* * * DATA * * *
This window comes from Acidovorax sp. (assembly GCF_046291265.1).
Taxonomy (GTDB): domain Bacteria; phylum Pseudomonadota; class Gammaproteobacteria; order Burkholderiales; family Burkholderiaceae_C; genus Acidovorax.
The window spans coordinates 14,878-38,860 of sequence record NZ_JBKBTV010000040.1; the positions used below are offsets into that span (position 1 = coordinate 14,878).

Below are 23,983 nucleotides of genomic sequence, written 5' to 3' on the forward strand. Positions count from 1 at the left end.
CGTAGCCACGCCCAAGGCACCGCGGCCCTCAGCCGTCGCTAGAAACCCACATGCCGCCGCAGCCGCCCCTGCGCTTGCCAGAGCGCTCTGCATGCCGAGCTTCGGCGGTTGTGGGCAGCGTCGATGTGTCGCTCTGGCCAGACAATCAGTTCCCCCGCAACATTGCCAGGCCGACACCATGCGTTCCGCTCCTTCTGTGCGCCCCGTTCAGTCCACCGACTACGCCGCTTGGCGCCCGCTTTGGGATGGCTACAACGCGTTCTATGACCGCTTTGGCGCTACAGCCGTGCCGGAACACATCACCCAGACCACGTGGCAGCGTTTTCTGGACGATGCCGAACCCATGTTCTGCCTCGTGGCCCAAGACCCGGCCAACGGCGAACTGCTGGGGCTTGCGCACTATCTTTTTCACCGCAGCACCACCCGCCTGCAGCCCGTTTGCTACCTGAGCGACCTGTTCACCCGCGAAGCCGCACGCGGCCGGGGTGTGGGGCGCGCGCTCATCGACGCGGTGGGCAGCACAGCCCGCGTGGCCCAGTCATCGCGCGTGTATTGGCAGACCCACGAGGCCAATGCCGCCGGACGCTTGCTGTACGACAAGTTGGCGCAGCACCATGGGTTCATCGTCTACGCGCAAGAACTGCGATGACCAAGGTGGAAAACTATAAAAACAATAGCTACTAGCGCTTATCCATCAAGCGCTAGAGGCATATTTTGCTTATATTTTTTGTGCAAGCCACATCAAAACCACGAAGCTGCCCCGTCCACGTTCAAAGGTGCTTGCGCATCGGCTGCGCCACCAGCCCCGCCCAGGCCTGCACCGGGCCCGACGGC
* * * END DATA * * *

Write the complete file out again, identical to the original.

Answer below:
This window comes from Acidovorax sp. (assembly GCF_046291265.1).
Taxonomy (GTDB): domain Bacteria; phylum Pseudomonadota; class Gammaproteobacteria; order Burkholderiales; family Burkholderiaceae_C; genus Acidovorax.
The window spans coordinates 14,878-38,860 of sequence record NZ_JBKBTV010000040.1; the positions used below are offsets into that span (position 1 = coordinate 14,878).

Below are 23,983 nucleotides of genomic sequence, written 5' to 3' on the forward strand. Positions count from 1 at the left end.
CGTAGCCACGCCCAAGGCACCGCGGCCCTCAGCCGTCGCTAGAAACCCACATGCCGCCGCAGCCGCCCCTGCGCTTGCCAGAGCGCTCTGCATGCCGAGCTTCGGCGGTTGTGGGCAGCGTCGATGTGTCGCTCTGGCCAGACAATCAGTTCCCCCGCAACATTGCCAGGCCGACACCATGCGTTCCGCTCCTTCTGTGCGCCCCGTTCAGTCCACCGACTACGCCGCTTGGCGCCCGCTTTGGGATGGCTACAACGCGTTCTATGACCGCTTTGGCGCTACAGCCGTGCCGGAACACATCACCCAGACCACGTGGCAGCGTTTTCTGGACGATGCCGAACCCATGTTCTGCCTCGTGGCCCAAGACCCGGCCAACGGCGAACTGCTGGGGCTTGCGCACTATCTTTTTCACCGCAGCACCACCCGCCTGCAGCCCGTTTGCTACCTGAGCGACCTGTTCACCCGCGAAGCCGCACGCGGCCGGGGTGTGGGGCGCGCGCTCATCGACGCGGTGGGCAGCACAGCCCGCGTGGCCCAGTCATCGCGCGTGTATTGGCAGACCCACGAGGCCAATGCCGCCGGACGCTTGCTGTACGACAAGTTGGCGCAGCACCATGGGTTCATCGTCTACGCGCAAGAACTGCGATGACCAAGGTGGAAAACTATAAAAACAATAGCTACTAGCGCTTATCCATCAAGCGCTAGAGGCATATTTTGCTTATATTTTTTGTGCAAGCCACATCAAAACCACGAAGCTGCCCCGTCCACGTTCAAAGGTGCTTGCGCATCGGCTGCGCCACCAGCCCCGCCCAGGCCTGCACCGGGCCCGACGGC